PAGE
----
The National Park has a small Darwin-themed museum, and contains this whale skeleton whose vestigial rear legs (which I mentioned in my talk) are clearly visible. I’ve put a circle around them, and took care to point them out to my shipmates as one piece of evidence for evolution. Note that they are not connected to the rest of the skeleton, reside entirely within the body, and thus are useless signs of history. (Vestigial organs need not be without function though: consider the repurposed “wings” of penguins.)

There’s an overly spiffy statue of Darwin outside the museum, with too much hair and holding a book that looks too thin to be either the Voyage of the Beagle or The Origin, and too large in size to be one of his notebooks. His shoes, a pair of English brogues, also look too modern, but I don’t known much about Darwin’s sartorial propensities.

The town of Puerto Ayora, which is quite touristy around the stations, with lots of trinkets on offer, but elsewhere is a typical Ecuadorian town

Tee shirts for sale. The trinkets make much of the double entendre of “boobies,” as you can see from the “I love boobies” shirt below.

A large carved wooden statue of a tortoise in a park. The inhabitants are rightly proud of how well they’ve conserved their islands and the flora and fauna.

The fish vendor site is my favorite place in the town, as seals and birds frequent it, hoping for a handout. Nearby a guy checks his cellphone while a sea lion rests comfortably nearby. I love how nonchalantly the locals coexist with the wildlife.

The best part of Puerto Ayora: the place they sell fresh fish by the harbor. Dozens of animals congregate nearby, drawn by the vendors’ generous habit of tossing a scrap of fish or two to the. animals. Even a marine iguana found its way to the place, though I don’t think they eat meat.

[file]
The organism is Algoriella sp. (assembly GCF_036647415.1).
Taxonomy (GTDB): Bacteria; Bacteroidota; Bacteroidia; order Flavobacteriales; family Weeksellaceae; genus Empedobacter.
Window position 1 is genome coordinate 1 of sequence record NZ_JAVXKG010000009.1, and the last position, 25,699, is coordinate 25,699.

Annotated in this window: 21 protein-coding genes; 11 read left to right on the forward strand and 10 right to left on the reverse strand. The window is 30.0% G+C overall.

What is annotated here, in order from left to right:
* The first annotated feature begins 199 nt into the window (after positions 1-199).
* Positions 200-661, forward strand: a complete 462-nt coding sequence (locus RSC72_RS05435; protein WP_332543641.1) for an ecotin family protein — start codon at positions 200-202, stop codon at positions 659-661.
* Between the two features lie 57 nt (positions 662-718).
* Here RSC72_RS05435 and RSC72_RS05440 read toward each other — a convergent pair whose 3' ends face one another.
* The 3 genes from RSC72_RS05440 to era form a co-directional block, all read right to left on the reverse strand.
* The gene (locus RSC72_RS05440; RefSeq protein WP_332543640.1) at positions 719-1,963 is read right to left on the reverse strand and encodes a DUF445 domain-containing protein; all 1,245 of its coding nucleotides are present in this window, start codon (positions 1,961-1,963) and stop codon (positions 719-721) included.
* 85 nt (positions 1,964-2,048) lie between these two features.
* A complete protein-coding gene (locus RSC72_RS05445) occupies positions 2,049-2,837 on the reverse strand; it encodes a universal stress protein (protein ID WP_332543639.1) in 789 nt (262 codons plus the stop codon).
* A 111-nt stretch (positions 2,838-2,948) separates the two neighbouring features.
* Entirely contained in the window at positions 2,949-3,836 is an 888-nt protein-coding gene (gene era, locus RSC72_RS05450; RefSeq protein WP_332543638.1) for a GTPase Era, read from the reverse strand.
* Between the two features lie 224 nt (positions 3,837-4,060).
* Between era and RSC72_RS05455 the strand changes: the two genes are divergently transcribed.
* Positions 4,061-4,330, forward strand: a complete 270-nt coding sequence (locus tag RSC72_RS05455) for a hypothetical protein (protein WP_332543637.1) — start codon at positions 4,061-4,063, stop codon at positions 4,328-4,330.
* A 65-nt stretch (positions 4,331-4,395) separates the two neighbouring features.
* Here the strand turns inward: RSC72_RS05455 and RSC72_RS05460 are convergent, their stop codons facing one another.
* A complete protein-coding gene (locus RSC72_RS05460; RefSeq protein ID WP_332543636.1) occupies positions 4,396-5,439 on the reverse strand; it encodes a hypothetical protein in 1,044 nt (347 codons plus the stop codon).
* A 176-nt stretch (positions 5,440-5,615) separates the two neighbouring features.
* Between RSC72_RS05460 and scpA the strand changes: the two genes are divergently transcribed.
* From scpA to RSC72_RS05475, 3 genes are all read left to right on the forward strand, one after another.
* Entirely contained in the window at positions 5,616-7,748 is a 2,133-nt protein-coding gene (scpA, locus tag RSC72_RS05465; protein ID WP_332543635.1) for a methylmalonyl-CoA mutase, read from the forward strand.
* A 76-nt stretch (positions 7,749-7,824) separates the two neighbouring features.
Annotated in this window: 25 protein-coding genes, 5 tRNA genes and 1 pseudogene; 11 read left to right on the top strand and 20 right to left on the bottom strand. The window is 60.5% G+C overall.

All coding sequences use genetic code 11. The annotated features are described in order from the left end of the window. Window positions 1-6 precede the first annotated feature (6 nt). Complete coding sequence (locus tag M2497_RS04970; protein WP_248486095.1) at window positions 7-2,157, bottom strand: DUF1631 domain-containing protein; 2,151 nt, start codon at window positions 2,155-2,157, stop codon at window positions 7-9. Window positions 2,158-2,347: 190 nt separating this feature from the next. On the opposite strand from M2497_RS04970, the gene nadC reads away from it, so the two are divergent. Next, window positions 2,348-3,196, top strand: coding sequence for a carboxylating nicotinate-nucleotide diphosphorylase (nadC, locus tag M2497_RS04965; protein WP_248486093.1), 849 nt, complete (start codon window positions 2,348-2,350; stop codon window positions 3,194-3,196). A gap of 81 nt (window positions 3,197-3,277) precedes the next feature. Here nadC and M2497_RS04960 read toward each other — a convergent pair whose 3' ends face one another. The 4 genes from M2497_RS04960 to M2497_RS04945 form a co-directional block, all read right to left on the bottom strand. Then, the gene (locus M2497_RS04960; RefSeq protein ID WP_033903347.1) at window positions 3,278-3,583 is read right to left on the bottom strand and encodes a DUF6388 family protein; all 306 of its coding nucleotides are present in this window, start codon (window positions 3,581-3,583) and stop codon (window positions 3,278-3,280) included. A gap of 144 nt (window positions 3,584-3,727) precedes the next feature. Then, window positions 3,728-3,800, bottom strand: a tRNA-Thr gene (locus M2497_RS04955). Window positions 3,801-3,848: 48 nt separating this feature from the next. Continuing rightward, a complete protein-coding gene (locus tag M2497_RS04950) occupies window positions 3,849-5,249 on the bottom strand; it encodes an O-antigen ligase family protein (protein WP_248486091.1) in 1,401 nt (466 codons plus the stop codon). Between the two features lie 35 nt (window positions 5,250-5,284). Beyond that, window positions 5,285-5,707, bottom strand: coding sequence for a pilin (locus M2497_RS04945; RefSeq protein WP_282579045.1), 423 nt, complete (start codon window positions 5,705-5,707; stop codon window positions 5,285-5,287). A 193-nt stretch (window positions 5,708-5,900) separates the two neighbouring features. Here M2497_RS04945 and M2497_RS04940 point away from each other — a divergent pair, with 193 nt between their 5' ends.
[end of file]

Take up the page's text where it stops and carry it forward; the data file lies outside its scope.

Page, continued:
And dozens of hungry Brown Pelicans (Pelecanus occidentalis, not endemic) crowd the fish vendor, preferring to wait for a handout than to go fishing in the sea.

An expectant bird:

It’s funny to watch the birds crowding the fish slicer. Every so often he tosses them an unwanted piece of fish, which they take off to the side and devour:

Even a brazen sea lion invades the stall; this one has put its head on the counter!

In the afternoon, after we had individual walks around town, we visited a local farm that grows cocoa, sugarcane, and coffee. We got to sample all of them, and all were excellent. Here’s a ripe cocoa pod, ready for extraction of the beans.

A still where the fermented sugar cane is distilled to make aguardiente, a potent (60% alcohol) form of  local moonshine. I had a small glass, and oy, was it strong! The still is very old, with the tub of water in the foreground used to cool the vapors containing ethanol

The pure spirit drips from the still:

The lunch stop was at a restaurant in the highlands called “El Manzanillo,” which is conveniently located next to a patch of grassland and forest that’s rife with giant tortoises. Look at all of them! These are not pets or residents; they are individuals who have come up to the highlands to graze and mate during the wet season. In a few months the females make the long trek down to the sea to mate and lay eggs. At their slow speed, it takes them weeks.